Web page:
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Jesus' Introduction to Prayer

We saw a principle emerge from Matthew 6:5-15 last week: Resting in the eternal love of the Father leads to a consistently active prayer life.  Prayer in most religions are weighed by repetition or length. But Jesus gives us a pattern of prayer that is short and simple. Let me help you remember what we said. Muslim prayers in the Koran are poetic, very sublime but they must be repeated at the five appointed times of prayer in order to be properly executed. Hindu — and Buddhist prayers in particular — depend on the principle of repetition of certain mantras or syllables (om, hari, nembutsu, etc) can identify you with God or work you into a divine state. Even the pagan rule of prayer emphasizes repetition. Seneca (Ep 31:5) called his disciples to “fatigue the gods”, “to let each one wear himself out with his petitions” (Martial, 7:60:3). In each case repetition is the soul of the prayer. This idea de-thrones God by making him a grudging giver and it dehumanizes people by making them beasts of burden.

Even the original audience of Jesus, the Pharisees, prayed impressive-but-long prayers which had to be recited more than once a day. Later the Orthodox Jewish community codified these prayers into The Eighteen Benedictions, which every devout Jew prays three times every day, standing up and facing Jerusalem.

Jesus’ words challenges these assumptions, confronts them like a brick wall. Jesus says to the his disciples and to you, “They think that the more they talk the more likely they will be heard. Don’t you be like them!” The people of God in Jesus’ time were confronted not as a prayerless community but as a people overburdened with prayer.

Jesus knew OT wisdom too. Ecclesiastes 5:2, “Be not rash with your mouth, nor let your heart be hasty to utter a word before God, for God is in heaven and you are on earth. Therefore let your words be few.” Isaiah 65:24, “Before they call I will answer; while they are yet speaking I will hear.”

Jesus releases his people from having to jump through hoops, clean themselves up, say the right things to gain access to God. Instead Jesus turns prayer once more into a child’s conversation with their loving heavenly Father. We said last week that the key to prayer is resting in the eternal love of your Heavenly Father. Resting in the eternal love of the Father leads to a consistently active prayer life.

Objection 1: “Okay, I hear you, but what about the NT command in 1 Thess 5:17, “pray without ceasing!” Aren’t there parables in Luke 11 and 18 that encourage repetitive, importuning prayer.” They do. In fact, later in the SOTM Jesus teaches that we should, “Ask… seek… knock!” in persistent prayer (7:7-11). What does this teach us? It does not teach that we have God’s ear by our activity. It does teach us that we already have God’s ear and so we are to be bold in our persistence. There is a reason why Jesus encourages us in Matthew 7 to ask, seek and knock after teaching us in Matthew 6 the foundational truth that it is not by how much we pray that gets a hearing. Augustine once said, “Remove from prayer much speaking, not much praying” (Ep 130).

Objection 2: “Okay, I get that, but if God already knows our needs and what we are going to pray, why pray at all? Could he actually be saying, that we don’t need to say much because much doesn’t need to be said. He already knows!” Yes, but consider who you talk to the most freely in your personal relationships? Isn’t it precisely those friends or family members who know us best, who sometimes know our needs better than we do, that we talk with freely? Therefore the words “he knows” does not need to inhibit prayer, but invite prayer without fear of rejection. For if the Father did not know he would not be God and we have bigger problems. The fact that God knows the situation encourages us all the more to come to him and talk about it. Prayer is not an intelligence briefing for God; it is intelligent conversation with God. The “not much” principle frees us from the amount of time we think we have to spend in prayer in order to get through, and the “he knows” frees us from the amount of information we think we have to give before we are understood. One commentator puts it this way, “Because the Father is good the much is not required; because the Father is God the information is not necessary” (Bruner 1:291).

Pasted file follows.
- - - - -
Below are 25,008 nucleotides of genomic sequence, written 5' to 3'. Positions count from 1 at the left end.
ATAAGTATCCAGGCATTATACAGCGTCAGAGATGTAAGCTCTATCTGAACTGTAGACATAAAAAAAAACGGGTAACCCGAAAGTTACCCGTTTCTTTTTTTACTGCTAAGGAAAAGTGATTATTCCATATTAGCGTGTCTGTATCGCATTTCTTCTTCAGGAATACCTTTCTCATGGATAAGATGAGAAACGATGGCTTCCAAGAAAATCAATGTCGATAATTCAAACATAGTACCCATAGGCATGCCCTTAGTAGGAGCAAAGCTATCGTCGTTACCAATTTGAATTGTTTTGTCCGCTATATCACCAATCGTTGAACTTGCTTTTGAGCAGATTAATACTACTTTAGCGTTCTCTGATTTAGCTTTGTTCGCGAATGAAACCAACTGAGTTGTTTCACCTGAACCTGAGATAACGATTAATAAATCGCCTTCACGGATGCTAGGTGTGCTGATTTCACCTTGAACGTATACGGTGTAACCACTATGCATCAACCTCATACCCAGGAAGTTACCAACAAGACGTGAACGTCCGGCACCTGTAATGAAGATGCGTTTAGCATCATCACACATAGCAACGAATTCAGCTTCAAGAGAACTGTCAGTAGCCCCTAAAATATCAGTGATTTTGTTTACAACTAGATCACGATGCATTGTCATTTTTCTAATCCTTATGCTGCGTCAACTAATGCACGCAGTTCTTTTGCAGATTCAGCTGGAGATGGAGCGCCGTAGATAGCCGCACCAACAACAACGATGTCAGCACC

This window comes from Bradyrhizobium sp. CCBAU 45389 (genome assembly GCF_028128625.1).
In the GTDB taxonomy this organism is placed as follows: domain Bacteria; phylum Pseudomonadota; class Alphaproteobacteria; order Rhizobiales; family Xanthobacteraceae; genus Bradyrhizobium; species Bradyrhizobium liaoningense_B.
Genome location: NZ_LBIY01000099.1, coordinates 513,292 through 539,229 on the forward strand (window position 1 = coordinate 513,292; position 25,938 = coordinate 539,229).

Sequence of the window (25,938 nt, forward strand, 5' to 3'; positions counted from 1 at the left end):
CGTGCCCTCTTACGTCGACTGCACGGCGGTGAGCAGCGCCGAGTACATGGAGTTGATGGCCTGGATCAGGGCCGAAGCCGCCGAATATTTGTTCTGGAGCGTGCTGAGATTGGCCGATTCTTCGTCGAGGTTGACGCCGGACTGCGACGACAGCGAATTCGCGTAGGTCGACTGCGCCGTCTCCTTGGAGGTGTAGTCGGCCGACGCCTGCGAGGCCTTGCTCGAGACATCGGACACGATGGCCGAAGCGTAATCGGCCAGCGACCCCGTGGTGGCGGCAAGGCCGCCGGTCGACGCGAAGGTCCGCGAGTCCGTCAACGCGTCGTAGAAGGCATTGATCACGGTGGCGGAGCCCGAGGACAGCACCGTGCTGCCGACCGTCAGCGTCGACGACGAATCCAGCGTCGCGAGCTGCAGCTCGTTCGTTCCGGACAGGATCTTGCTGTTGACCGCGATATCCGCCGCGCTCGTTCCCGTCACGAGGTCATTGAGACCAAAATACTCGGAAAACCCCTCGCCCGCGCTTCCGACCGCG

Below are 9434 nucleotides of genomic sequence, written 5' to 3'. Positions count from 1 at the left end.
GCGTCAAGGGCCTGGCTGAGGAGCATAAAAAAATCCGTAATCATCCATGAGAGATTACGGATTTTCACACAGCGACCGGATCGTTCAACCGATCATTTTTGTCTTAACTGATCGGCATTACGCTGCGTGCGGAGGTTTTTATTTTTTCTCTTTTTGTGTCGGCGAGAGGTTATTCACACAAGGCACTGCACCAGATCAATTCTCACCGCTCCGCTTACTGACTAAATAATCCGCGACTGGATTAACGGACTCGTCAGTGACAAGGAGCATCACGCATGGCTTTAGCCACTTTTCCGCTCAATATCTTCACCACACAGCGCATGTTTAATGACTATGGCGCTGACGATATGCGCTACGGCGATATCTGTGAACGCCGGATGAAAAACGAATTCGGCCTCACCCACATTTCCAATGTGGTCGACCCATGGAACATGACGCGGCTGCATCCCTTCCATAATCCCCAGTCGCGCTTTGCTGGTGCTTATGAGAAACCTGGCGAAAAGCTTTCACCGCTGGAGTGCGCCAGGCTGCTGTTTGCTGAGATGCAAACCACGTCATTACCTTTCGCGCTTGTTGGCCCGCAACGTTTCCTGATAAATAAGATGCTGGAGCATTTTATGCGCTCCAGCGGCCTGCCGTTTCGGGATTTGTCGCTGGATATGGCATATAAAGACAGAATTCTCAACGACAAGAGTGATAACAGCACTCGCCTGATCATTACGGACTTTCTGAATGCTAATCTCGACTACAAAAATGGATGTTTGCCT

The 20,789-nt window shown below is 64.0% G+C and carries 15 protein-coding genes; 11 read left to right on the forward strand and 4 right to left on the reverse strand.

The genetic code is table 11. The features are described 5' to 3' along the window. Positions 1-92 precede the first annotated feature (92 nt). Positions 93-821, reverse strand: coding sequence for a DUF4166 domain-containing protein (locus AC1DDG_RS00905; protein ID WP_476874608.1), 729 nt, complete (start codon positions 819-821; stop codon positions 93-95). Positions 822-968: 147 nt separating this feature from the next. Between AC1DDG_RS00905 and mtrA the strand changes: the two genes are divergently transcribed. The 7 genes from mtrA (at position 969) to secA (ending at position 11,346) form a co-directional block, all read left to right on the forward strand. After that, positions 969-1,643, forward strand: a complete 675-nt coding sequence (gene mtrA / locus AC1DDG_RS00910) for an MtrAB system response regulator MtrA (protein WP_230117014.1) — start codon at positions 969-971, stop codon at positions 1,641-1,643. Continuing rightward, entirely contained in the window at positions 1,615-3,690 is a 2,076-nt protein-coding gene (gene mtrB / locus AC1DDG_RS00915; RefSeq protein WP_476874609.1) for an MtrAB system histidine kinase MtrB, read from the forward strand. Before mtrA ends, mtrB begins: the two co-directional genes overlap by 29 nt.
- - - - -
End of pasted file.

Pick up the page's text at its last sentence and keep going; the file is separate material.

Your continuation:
Martin Luther once preached,  

“The gentle delusion [is] that prayer is meant making both God and oneself tired with yelling and murmuring…. But the Christian’s prayer is easy, and it does not cause hard work….It presents its need from the heart. Faith quickly gets through telling what it wants…. God… has no need of such everlasting twadle…. Therefore the ancient fathers have said correctly that many longs prayers are not the way. They recommend short, fervent prayers, where one sighs toward heaven with a word or two, as is often quite possible in the midst of reading, writing, or doing some other task. But the others, who make it nothing but a drudgery, can never pray with gladness or devotion…. [But] the man who is serious in his intentions and takes pleasure in prayer neither knows nor feels any toil and trouble; he simply looks at his need, and he has finished singing or praying the words before he has a chance to turn around. In other words, prayer out to be brief, frequent and intense.” (SM, 142-43)

The Old Testament has this wisdom too.  The priests of Baal “called on the name of Baal from morning until noon” (1 Kings 18:20-29) to no avail.  Our parents knew this wisdom.  As we look to Jesus’ teaching on prayer in the Sermon on the Mount, it should make Jesus’ work on the cross even more beautiful and believable. After all, Jesus, who loved us and gave his life for his people himself prays even right now for us at the Father’s right hand.